We are both very visual people (and, we suspect, so is our audience), so, as we wrote and assembled a little library of what appeared useful books, we really began by spending hours on Google images. We searched for everything from “Antarctica” to “Versailles”, from “catamaran” to “frigate”, from “Cape Horn” to “Captain Cook” and much more besides, gathering several hundred illustrations, a few of which have appeared in our previous blog entries. (And one of which will appear, thanks to the good folk of the National Maritime Museum in London, on the cover of Across the Doubtful Sea in just a week or two.)

As well, we extended our on-line research to include articles on Polynesian and Inuit history and languages and cultures, the religions of the Pacific, the writing system of Rapa Nui (Easter Island), along with material on real Pacific explorers like La Perouse and Wallis, and the bibliographies attached to those pieces gave us more ideas for further research. (We are aware, of course, of the danger of unsubstantiated or even wrong material on the internet, but, because we were—and are—engaged in work s of alternative- world fiction, rather than historical scholarship or even historical fiction, this was not an active concern.)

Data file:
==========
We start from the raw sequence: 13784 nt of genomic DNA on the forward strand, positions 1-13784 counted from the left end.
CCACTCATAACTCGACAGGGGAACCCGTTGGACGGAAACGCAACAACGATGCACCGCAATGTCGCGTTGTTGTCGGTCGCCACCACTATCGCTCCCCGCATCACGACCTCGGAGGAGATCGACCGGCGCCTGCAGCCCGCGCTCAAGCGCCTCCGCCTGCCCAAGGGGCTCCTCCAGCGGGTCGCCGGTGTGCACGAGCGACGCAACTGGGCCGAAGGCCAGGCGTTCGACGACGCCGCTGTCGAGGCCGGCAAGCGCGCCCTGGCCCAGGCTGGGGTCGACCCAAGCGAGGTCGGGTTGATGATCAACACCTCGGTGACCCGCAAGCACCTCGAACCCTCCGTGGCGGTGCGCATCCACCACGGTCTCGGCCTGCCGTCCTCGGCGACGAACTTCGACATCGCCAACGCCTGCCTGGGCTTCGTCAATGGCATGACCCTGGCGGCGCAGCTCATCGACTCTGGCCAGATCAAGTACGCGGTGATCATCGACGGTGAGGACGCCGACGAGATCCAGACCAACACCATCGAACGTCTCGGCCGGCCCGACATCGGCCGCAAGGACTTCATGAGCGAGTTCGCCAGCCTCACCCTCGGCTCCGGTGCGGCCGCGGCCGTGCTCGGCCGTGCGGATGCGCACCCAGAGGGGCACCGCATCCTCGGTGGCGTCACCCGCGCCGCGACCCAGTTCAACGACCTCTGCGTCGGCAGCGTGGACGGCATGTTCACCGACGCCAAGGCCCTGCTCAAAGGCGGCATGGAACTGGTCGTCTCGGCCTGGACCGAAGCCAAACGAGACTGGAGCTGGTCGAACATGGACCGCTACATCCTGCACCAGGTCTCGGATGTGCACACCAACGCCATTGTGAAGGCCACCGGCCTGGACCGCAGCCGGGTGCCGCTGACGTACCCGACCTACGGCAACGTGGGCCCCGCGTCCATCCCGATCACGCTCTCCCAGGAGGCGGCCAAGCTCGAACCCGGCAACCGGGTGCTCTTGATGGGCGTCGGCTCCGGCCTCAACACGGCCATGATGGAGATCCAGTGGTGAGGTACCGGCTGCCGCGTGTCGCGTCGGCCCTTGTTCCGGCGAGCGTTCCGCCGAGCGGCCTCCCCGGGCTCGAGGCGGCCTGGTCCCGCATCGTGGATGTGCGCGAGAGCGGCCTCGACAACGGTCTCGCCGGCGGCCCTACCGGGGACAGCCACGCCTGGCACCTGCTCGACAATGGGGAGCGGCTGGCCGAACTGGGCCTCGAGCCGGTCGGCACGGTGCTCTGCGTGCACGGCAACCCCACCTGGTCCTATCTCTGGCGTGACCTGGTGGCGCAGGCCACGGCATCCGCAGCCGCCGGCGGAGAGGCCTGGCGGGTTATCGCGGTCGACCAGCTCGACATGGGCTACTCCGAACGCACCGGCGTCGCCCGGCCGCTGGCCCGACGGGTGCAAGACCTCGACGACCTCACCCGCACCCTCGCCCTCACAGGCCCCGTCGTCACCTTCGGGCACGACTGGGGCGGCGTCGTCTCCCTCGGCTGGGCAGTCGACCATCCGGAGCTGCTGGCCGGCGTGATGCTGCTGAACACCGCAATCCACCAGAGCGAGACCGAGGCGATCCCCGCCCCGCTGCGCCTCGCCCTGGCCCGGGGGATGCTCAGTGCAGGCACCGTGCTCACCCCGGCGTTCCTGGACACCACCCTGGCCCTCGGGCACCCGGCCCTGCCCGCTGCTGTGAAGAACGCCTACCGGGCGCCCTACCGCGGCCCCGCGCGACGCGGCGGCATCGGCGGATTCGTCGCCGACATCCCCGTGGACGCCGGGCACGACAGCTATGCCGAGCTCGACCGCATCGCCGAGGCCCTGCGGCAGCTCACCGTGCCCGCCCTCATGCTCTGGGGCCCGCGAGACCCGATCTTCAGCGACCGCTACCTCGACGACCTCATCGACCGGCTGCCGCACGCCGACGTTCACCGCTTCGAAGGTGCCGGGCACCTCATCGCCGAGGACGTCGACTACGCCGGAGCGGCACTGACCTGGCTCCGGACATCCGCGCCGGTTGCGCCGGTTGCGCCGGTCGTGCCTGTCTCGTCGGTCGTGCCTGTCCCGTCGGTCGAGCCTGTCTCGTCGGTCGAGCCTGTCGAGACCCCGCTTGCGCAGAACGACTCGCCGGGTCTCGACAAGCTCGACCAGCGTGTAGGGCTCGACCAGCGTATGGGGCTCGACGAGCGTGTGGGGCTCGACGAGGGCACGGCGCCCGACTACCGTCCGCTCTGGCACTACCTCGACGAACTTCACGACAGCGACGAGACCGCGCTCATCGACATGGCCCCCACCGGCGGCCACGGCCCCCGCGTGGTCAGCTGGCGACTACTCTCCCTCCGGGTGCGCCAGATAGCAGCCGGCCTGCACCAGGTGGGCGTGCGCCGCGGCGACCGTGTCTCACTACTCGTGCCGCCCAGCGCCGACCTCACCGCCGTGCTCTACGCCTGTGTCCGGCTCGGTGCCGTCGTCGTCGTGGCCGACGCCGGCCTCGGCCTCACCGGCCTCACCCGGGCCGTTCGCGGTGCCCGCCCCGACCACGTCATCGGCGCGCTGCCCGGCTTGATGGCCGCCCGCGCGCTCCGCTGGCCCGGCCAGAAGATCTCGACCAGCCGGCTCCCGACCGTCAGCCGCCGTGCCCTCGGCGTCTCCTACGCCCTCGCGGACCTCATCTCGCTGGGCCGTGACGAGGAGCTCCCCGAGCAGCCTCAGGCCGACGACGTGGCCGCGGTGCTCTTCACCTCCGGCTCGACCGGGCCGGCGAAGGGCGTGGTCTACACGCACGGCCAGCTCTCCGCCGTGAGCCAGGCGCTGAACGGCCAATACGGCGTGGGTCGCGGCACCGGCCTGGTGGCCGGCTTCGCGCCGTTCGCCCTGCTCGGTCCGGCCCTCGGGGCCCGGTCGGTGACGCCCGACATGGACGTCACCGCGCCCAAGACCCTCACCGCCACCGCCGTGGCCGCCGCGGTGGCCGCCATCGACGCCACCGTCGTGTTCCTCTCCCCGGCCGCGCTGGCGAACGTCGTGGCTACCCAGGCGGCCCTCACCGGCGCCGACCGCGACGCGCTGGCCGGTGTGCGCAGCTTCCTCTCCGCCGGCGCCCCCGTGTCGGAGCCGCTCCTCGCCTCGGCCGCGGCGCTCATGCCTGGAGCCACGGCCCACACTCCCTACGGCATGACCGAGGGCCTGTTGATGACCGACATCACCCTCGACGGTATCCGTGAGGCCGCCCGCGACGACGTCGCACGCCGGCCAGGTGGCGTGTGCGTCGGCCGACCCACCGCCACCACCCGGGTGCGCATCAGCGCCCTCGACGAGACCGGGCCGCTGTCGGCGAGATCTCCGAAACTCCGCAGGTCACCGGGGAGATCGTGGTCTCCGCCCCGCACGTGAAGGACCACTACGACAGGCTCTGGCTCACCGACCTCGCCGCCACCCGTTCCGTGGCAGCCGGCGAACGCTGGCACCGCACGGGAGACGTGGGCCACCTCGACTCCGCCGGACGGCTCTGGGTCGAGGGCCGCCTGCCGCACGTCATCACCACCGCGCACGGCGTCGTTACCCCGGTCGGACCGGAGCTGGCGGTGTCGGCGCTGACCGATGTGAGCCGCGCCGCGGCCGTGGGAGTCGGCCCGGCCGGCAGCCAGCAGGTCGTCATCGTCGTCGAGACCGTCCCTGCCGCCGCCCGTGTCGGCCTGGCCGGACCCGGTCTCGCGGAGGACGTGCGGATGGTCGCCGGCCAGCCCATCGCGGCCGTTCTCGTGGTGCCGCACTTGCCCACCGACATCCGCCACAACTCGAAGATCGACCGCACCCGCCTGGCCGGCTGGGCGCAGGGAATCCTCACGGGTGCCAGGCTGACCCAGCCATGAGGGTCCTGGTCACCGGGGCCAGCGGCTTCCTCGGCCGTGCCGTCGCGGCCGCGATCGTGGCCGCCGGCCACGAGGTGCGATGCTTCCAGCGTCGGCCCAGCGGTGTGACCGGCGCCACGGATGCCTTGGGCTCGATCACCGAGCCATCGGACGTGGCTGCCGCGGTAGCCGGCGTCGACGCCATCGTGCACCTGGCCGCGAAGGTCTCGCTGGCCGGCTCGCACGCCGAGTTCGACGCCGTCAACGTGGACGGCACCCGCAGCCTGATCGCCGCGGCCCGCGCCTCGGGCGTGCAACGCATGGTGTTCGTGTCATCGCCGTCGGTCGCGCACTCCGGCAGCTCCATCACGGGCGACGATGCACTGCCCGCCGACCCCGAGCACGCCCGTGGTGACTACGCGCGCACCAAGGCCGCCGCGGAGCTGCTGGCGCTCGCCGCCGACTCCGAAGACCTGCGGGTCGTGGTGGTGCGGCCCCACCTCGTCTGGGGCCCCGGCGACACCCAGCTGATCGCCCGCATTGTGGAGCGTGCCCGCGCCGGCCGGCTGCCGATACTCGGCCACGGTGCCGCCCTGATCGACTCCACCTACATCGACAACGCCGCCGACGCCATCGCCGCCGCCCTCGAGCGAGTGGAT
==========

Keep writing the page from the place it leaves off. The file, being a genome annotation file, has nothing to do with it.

In our own reading, we very much enjoy learning about earlier authors and how they wrote their books. And so, in these posts, we want to provide you, our readers, with information which, before you read our first book, we hope will entice you to do so and, after you’ve read it, will help you to see something of how we wrote it.